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Determining Fault in a Rear-End Collision

Rear-end collisions often result in significant property damage or injuries for those involved. However, determining fault after a rear-end collision occurs can be more challenging than most people think. It is not always the rear driver who is completely responsible for the incident. Here, we want to discuss how to go about determining fault after a rear-end collision occurs, and how a San Bernardino accident attorney can help your case.

How Rear-End Accidents Happen and Determining Fault

The reality is that rear-end collisions are not uncommon. When we look at some studies, particularly one available from the National Highway Traffic Safety Administration (NHTSA), we can see that rear-end collisions make up approximately 29% of all car accidents across the country.

These incidents occur in a wide variety of ways. In most of these cases, we find that fault will fall to the rear driver because of the very nature of how they occur. Some of the most common ways that we find that we are in collisions happen include:

  • Drivers following other vehicles too closely
  • Drivers operating well impaired by alcohol or narcotics
  • Distractions behind the wheel, including phones, other devices, other people in the vehicle, etc.
  • Operating too fast for conditions

Determining liability after a rear-end collision can be challenging, but it happens much like any other type of vehicle accident. Even if fault is rather clear due to how the incident occurred, some of the types of evidence that will be used to determine liability include photographs taken at the scene of the incident, the police report, statements from any eyewitnesses at the scene, an examination of vehicle damage, and possible video surveillance from nearby cameras.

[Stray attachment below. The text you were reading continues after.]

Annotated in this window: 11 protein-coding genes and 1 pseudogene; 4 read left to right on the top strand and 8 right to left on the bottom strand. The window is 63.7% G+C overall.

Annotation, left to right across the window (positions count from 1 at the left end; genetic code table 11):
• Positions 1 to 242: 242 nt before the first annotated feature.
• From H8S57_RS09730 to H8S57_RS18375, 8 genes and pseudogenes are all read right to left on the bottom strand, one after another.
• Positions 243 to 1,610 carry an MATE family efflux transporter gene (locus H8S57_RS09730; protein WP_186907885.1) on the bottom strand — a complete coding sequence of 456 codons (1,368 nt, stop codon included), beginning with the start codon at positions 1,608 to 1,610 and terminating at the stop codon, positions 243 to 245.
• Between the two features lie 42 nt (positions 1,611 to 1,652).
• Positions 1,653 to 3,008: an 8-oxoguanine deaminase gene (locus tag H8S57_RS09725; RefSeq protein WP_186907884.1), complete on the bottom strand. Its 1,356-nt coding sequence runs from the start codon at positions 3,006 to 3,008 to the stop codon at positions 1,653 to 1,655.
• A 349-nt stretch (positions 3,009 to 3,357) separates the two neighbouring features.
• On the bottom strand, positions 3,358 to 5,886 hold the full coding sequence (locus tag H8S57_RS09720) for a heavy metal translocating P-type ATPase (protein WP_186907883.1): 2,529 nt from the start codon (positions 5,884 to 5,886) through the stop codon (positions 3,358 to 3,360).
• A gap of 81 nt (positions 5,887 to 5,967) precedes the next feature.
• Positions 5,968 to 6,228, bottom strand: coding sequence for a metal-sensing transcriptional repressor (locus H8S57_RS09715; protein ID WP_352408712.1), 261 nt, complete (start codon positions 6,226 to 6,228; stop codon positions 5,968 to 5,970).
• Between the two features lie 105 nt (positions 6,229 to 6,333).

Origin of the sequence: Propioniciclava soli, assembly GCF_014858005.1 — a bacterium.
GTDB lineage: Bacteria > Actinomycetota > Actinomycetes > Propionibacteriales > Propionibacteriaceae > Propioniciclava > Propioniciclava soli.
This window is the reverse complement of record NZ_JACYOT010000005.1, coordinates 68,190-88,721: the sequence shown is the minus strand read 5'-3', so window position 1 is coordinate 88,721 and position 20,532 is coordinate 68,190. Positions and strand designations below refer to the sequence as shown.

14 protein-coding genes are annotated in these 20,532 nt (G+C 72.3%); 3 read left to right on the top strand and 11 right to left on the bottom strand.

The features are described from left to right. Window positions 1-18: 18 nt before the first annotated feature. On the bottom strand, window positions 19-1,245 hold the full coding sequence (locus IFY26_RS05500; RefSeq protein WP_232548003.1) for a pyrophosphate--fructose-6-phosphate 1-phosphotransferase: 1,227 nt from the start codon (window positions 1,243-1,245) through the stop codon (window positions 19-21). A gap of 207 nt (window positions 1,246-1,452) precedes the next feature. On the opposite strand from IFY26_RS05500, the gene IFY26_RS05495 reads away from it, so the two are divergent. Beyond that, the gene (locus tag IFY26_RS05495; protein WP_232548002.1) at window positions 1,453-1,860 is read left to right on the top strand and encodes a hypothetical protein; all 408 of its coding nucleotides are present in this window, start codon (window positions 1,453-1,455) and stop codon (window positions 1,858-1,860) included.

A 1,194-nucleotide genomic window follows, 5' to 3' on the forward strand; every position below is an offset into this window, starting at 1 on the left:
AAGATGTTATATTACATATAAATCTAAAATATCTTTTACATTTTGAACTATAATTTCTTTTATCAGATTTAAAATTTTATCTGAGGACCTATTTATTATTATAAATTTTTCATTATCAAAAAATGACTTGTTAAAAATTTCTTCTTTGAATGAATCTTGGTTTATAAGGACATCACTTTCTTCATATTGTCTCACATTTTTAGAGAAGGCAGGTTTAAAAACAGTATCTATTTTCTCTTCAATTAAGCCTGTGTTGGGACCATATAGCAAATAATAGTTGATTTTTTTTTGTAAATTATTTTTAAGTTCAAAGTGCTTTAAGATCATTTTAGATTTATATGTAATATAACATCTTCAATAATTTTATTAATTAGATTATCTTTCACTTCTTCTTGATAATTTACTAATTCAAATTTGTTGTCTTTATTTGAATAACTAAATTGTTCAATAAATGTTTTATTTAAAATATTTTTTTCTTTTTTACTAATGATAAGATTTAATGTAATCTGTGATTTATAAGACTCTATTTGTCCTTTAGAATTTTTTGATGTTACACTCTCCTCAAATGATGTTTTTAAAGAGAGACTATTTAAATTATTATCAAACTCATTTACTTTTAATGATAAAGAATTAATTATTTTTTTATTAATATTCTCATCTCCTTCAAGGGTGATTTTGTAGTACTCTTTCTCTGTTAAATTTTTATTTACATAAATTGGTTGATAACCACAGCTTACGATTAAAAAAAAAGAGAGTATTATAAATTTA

Is the Rear Driver Always At-Fault?

Even though we did say that the rear driver is most usually going to be at fault for these collisions, that is not always true. There are various exceptions to when another driver, aside from the rear driver, could be at fault. This includes the leading driver:

  • Operating without tail lights or brake lights
  • Operating erratically, including slamming on brakes or speeding up
  • Changing lanes without using a turn signal or unexpectedly
  • Impaired by alcohol or drugs 
  • Distracted by their phones or something else in the vehicle

In situations where liability is in question after a rear-end collision, an extensive investigation is going to be necessary. All of the evidence we mentioned above will need to be gathered, and an accident reconstruction expert may need to be involved.

Shared Liability After a Rear-End Collision

It could be the case that there is shared liability for rear-end collision. In these situations, attorneys and insurance carriers will turn to California’s pure comparative negligence system when determining who recovers how much compensation.

California allows compensation recovery even if individuals are up to 99% at fault for causing their own injuries, but the total amount of compensation a person receives will be reduced depending on their percentage of fault. For example, let us suppose a driver sustains $100,000 worth of medical bills and property damage expenses after being rear-ended by another driver. However, let us also suppose that the rear driver had 60% of fault for the incident, and the front driver had 40% of the fault, possibly due to a busted taillight. In this situation, the front driver would receive $60,000 instead of the full $100,000 to account for their percentage of fault for the incident.